Venson v. California Correctional Health Care Services et al

Filing 5

ORDER signed by Magistrate Judge Allison Claire on 1/3/2017 DISMISSING this action without prejudice. CASE CLOSED.(Yin, K)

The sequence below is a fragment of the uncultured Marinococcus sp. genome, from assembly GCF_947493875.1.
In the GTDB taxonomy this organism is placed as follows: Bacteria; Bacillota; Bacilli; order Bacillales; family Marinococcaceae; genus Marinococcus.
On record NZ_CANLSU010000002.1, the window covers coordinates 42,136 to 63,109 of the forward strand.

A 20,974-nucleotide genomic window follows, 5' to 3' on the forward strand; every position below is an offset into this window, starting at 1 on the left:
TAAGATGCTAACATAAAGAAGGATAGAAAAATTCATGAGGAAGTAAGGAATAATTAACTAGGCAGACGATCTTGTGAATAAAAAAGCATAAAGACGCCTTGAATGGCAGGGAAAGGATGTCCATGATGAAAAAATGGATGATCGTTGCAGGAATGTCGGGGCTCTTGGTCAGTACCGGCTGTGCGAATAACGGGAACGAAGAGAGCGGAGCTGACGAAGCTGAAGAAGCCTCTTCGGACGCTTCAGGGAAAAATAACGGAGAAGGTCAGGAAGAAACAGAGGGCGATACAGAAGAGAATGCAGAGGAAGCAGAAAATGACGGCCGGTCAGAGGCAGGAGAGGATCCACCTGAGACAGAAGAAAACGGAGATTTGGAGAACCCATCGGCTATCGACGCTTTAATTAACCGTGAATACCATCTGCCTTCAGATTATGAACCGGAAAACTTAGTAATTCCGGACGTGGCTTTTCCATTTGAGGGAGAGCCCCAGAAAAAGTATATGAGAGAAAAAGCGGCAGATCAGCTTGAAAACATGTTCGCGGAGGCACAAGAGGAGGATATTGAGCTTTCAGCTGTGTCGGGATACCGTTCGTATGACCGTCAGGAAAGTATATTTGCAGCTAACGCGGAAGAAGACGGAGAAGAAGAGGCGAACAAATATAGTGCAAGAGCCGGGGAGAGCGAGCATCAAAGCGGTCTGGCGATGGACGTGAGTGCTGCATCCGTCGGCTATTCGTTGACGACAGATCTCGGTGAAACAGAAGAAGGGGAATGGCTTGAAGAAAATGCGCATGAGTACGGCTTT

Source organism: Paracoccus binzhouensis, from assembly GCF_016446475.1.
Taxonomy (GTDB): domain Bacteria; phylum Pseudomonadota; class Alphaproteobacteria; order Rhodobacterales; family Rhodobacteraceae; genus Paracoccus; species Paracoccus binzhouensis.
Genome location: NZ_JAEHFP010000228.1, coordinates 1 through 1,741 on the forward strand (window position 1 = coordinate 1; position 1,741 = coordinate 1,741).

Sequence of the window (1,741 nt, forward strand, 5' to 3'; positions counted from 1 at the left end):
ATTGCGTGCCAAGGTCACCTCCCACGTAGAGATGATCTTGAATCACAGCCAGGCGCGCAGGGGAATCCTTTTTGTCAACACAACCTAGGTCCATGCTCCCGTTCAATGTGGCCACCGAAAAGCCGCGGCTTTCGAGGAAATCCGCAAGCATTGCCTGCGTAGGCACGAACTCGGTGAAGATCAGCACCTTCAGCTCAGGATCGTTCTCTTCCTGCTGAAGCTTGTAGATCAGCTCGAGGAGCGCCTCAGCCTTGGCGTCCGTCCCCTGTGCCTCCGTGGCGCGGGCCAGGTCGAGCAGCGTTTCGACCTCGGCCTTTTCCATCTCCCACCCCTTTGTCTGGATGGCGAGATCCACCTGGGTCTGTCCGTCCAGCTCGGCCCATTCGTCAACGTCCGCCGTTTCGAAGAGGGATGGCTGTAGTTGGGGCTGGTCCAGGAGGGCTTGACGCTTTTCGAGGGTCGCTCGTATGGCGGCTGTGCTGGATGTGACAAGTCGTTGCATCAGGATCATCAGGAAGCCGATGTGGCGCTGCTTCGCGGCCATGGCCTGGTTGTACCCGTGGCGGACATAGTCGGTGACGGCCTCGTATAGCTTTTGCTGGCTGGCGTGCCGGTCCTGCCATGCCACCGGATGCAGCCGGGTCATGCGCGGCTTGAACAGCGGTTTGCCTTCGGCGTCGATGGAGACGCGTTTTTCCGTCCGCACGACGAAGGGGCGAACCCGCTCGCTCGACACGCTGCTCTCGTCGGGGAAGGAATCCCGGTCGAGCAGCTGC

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1 2 3 4 5 6 7 8 UNITED STATES DISTRICT COURT 9 FOR THE EASTERN DISTRICT OF CALIFORNIA 10 11 CLIFFORD A. VENSON, 12 Plaintiff, 13 14 15 No. 2:16-cv-2525 AC P v. ORDER CALIFORNIA CORRECTIONAL HEALTH CARE SERVICES, et al., Defendants. 16 Plaintiff, a state prisoner proceeding pro se, seeks relief pursuant to 42 U.S.C. § 1983 and 17 18 has requested leave to proceed in forma pauperis pursuant to 28 U.S.C. § 1915. Plaintiff has 19 consented to the jurisdiction of the undersigned magistrate judge for all purposes pursuant to 28 20 U.S.C. § 636(c) and Local Rule 305(a). ECF No. 4. 21 I. Application to Proceed In Forma Pauperis Plaintiff has submitted a declaration that makes the showing required by 28 U.S.C. § 22 23 1915(a). ECF No. 2. However, the court will not assess a filing fee at this time. Instead, the 24 complaint will be summarily dismissed. 25 26 II. Statutory Screening of Prisoner Complaints The court is required to screen complaints brought by prisoners seeking relief against a 27 governmental entity or officer or employee of a governmental entity. 28 U.S.C. § 1915A(a). The 28 court must dismiss a complaint or portion thereof if the prisoner has raised claims that are legally 1 1 “frivolous or malicious,” that fail to state a claim upon which relief may be granted, or that seek 2 monetary relief from a defendant who is immune from such relief. 28 U.S.C. § 1915A(b)(1), (2). 3 A claim “is [legally] frivolous where it lacks an arguable basis either in law or in fact.” 4 Neitzke v. Williams, 490 U.S. 319, 325 (1989); Franklin v. Murphy, 745 F.2d 1221, 1227-28 (9th 5 Cir. 1984). “[A] judge may dismiss [in forma pauperis] claims which are based on indisputably 6 meritless legal theories or whose factual contentions are clearly baseless.” Jackson v. Arizona, 7 885 F.2d 639, 640 (9th Cir. 1989) (citation and internal quotations omitted), superseded by statute 8 on other grounds as stated in Lopez v. Smith, 203 F.3d 1122, 1130 (9th Cir. 2000); Neitzke, 490 9 U.S. at 327. The critical inquiry is whether a constitutional claim, however inartfully pleaded, 10 11 has an arguable legal and factual basis. Id. “Federal Rule of Civil Procedure 8(a)(2) requires only ‘a short and plain statement of the 12 claim showing that the pleader is entitled to relief,’ in order to ‘give the defendant fair notice of 13 what the . . . claim is and the grounds upon which it rests.’” Bell Atl. Corp. v. Twombly, 550 14 U.S. 544, 555 (2007) (alteration in original) (quoting Conley v. Gibson, 355 U.S. 41, 47 (1957)). 15 However, in order to survive dismissal for failure to state a claim, a complaint must contain more 16 than “a formulaic recitation of the elements of a cause of action;” it must contain factual 17 allegations sufficient “to raise a right to relief above the speculative level.” Id. (citations 18 omitted). “[T]he pleading must contain something more . . . than . . . a statement of facts that 19 merely creates a suspicion [of] a legally cognizable right of action.” Id. (alteration in original) 20 (quoting 5 Charles Alan Wright & Arthur R. Miller, Federal Practice and Procedure ' 1216 (3d 21 ed. 2004)). 22 “[A] complaint must contain sufficient factual matter, accepted as true, to ‘state a claim to 23 relief that is plausible on its face.’” Ashcroft v. Iqbal, 556 U.S. 662, 678 (2009) (quoting Bell 24 Atl. Corp., 550 U.S. at 570). “A claim has facial plausibility when the plaintiff pleads factual 25 content that allows the court to draw the reasonable inference that the defendant is liable for the 26 misconduct alleged.” Id. (citing Bell Atl. Corp., 550 U.S. at 556). In reviewing a complaint 27 under this standard, the court must accept as true the allegations of the complaint in question, 28 Hospital Bldg. Co. v. Rex Hosp. Trs., 425 U.S. 738, 740 (1976), as well as construe the pleading 2 1 in the light most favorable to the plaintiff and resolve all doubts in the plaintiff’s favor, Jenkins v. 2 McKeithen, 395 U.S. 411, 421 (1969). 3 III. Complaint 4 Based upon the contents of a letter dated May 16, 2016, plaintiff alleges that his privacy 5 rights have been violated as the result of the theft of an unencrypted, password-protected laptop 6 from the personal vehicle of a California Correctional Health Care Services (CCHCS) employee 7 on February 25, 2016. ECF No. 1 at 3-4, 8. The notification stated as follows: 8 We do not know if any sensitive information was contained in the laptop. To the extent any sensitive information may have been contained in the laptop, we do not know if the information included any of your information. If your information was included, the nature of the information may have included confidential medical, mental health, and custodial information. To the extent any sensitive information may have been contained in the laptop, we estimate that it would have been limited to information related to your custody and care, if any, between 1996 and 2014. 9 10 11 12 13 14 Id. at 8. A subsequent letter stated that “we cannot be certain of whether or not information was 15 breached or even located on the laptop.” Id. at 10. Plaintiff alleges that this potential breach constituted an “injury in fact” and violated the 16 17 Health Insurance Portability and Accountability Act of 1996 (HIPAA). Id. At 3-4. He asserts 18 that he has suffered an actual injury due to the breach because on June 22, 2015, he received a 19 notice from the Internal Revenue Service (IRS) stating that he owed $842.70 for a tax return he 20 did not submit. Id. at 3, 6-7. 21 IV. Standing 22 “[F]ederal courts are required sua sponte to examine jurisdictional issues such as 23 standing.” B.C. v. Plumas Unified Sch. Dist., 192 F.3d 1260, 1264 (9th Cir.1999). The Article 24 III case or controversy requirement limits federal courts’ subject matter jurisdiction by requiring 25 that plaintiffs have standing. Valley Forge Christian Coll. v. Ams. United for Separation of 26 Church and State, Inc., 454 U.S. 464, 471 (1982). To have Article III standing, a plaintiff must 27 plead and prove that he has suffered sufficient injury to satisfy the “case or controversy” 28 requirement of Article III of the United States Constitution. Clapper v. Amnesty Int’l USA, 133 3 1 S. Ct. 1138, 1146 (2013) (“‘One element of the case-or-controversy requirement’ is that plaintiffs 2 ‘must establish that they have standing to sue.’” (quoting Raines v. Byrd, 521 U.S. 811, 818 3 (1997))). To satisfy Article III standing, a plaintiff must therefore allege: (1) injury-in-fact that is 4 concrete and particularized, as well as actual or imminent; (2) that the injury is fairly traceable to 5 the challenged action of the defendant; and (3) that the injury is redressable by a favorable ruling. 6 Monsanto Co. v. Geertson Seed Farms, 561 U.S. 139, 149 (2010) (citation omitted); Lujan v. 7 Defenders of Wildlife, 504 U.S. 555, 560-61 (1992). “The party invoking federal jurisdiction 8 bears the burden of establishing these elements . . . with the manner and degree of evidence 9 required at the successive stages of the litigation.” Lujan, 504 U.S. at 561 (citations omitted). 10 To the extent plaintiff seeks to bring a claim pursuant to HIPAA, which requires the 11 confidentiality of medical records, “HIPAA itself does not provide for a private right of action.” 12 Webb v. Smart Document Solutions, LLC, 499 F.3d 1078, 1082 (9th Cir. 2007) (citing Standards 13 for Privacy of Individually Identifiable Health Information, 65 Fed. Reg. 82462-01, 82601 (Dec. 14 28, 2000) (to be codified at 45 C.F.R. pt. 160 and 164) (“Under HIPAA, individuals do not have a 15 right to court action.”)). However, the Ninth Circuit has held that the constitutional right to 16 informational privacy extends to medical information. Norman-Bloodsaw v. Lawrence Berkeley 17 Lab., 135 F.3d 1260, 1269 (9th Cir. 1998) (“The constitutionally protected privacy interest in 18 avoiding disclosure of personal matters clearly encompasses medical information and its 19 confidentiality.”) (citing Doe v. Attorney Gen. of the United States, 941 F.2d 780, 795 (9th Cir. 20 1991)). In this case, however, the disclosure of plaintiff’s medical information, and therefore any 21 injury, is entirely speculative. 22 While potential future harm can in some instances confer standing, plaintiff must face “a 23 credible threat of harm” that is “both real and immediate, not conjectural or hypothetical.” 24 Krottner v. Starbucks Corp., 628 F.3d 1139, 1143 (9th Cir. 2010) (citations and internal quotation 25 marks omitted) (holding that threat of potential identity theft created by theft of a laptop known to 26 contain plaintiffs’ unencrypted names, addresses, and social security numbers was sufficient to 27 confer standing, but that “more conjectural or hypothetical” allegations would make threat “far 28 less credible”); Clapper v. Amnesty Int’l USA, 133 S. Ct. 1138, 1147 (2013) (“[A]n injury must 4 1 be concrete, particularized, and actual or imminent.”) (citation and internal quotation marks 2 omitted). Plaintiff’s allegations are based upon notifications which state that it is unknown 3 whether any sensitive information is contained in the laptop and that even if there is sensitive 4 information in the laptop, the scope of the information, including whether any of plaintiff’s 5 information is contained therein, is unknown. ECF No. 1 at 8, 10. In other words, whether 6 plaintiff’s sensitive information has even been compromised is unknown. Although plaintiff 7 attempts to establish that his identity was stolen as a result of the breach, the evidence he submits 8 cannot support such a finding. The IRS notification plaintiff submits as proof of his injury is 9 dated June 22, 2015, approximately eight months before the laptop was stolen. Id. at 6-7. It is 10 impossible that the theft of the laptop was responsible for any potential identity theft that took 11 place prior to the laptop being stolen. Plaintiff cannot state a claim for relief based upon the 12 speculative breach of his sensitive information and his claim for violation of his constitutional 13 right to informational privacy should be dismissed without prejudice for lack of standing. See 14 Fleck & Assoc., Inc. v. City of Phoenix, 471 F.3d 1100, 1106-07 (9th Cir. 2006) (dismissal for 15 lack of standing is without prejudice). 16 17 V. No Leave to Amend If the court finds that a complaint should be dismissed for failure to state a claim, the court 18 has discretion to dismiss with or without leave to amend. Lopez v. Smith, 203 F.3d 1122, 1126- 19 30 (9th Cir. 2000) (en banc). Leave to amend should be granted if it appears possible that the 20 defects in the complaint could be corrected, especially if a plaintiff is pro se. Id. at 1130-31; see 21 also Cato v. United States, 70 F.3d 1103, 1106 (9th Cir. 1995) (“A pro se litigant must be given 22 leave to amend his or her complaint, and some notice of its deficiencies, unless it is absolutely 23 clear that the deficiencies of the complaint could not be cured by amendment.”) (citing Noll v. 24 Carlson, 809 F.2d 1446, 1448 (9th Cir. 1987)). However, if, after careful consideration, it is clear 25 that a complaint cannot be cured by amendment, the Court may dismiss without leave to amend. 26 Cato, 70 F.3d at 1005-06. 27 28 The undersigned finds that, as set forth above, plaintiff lacks standing and that amendment would be futile because the notification plaintiff bases his allegations on establishes only 5 1 2 3 speculative injury that is neither real nor immediate. VI. Summary The complaint will be dismissed without prejudice because the facts show only that 4 plaintiff’s sensitive information might have been stolen, and the letters he relies on establish that 5 he will not be able to show that his information was actually stolen because it is not known what 6 was on the laptop. Plaintiff’s injury is therefore too speculative to support a claim. Plaintiff’s 7 attempt to show injury fails because the injury occurred before the laptop was stolen. 8 9 10 In accordance with the above, IT IS HEREBY ORDERED that this action is dismissed without prejudice. DATED: January 3, 2017 11 12 13 14 15 16 17 18 19 20 21 22 23 24 25 26 27 28 6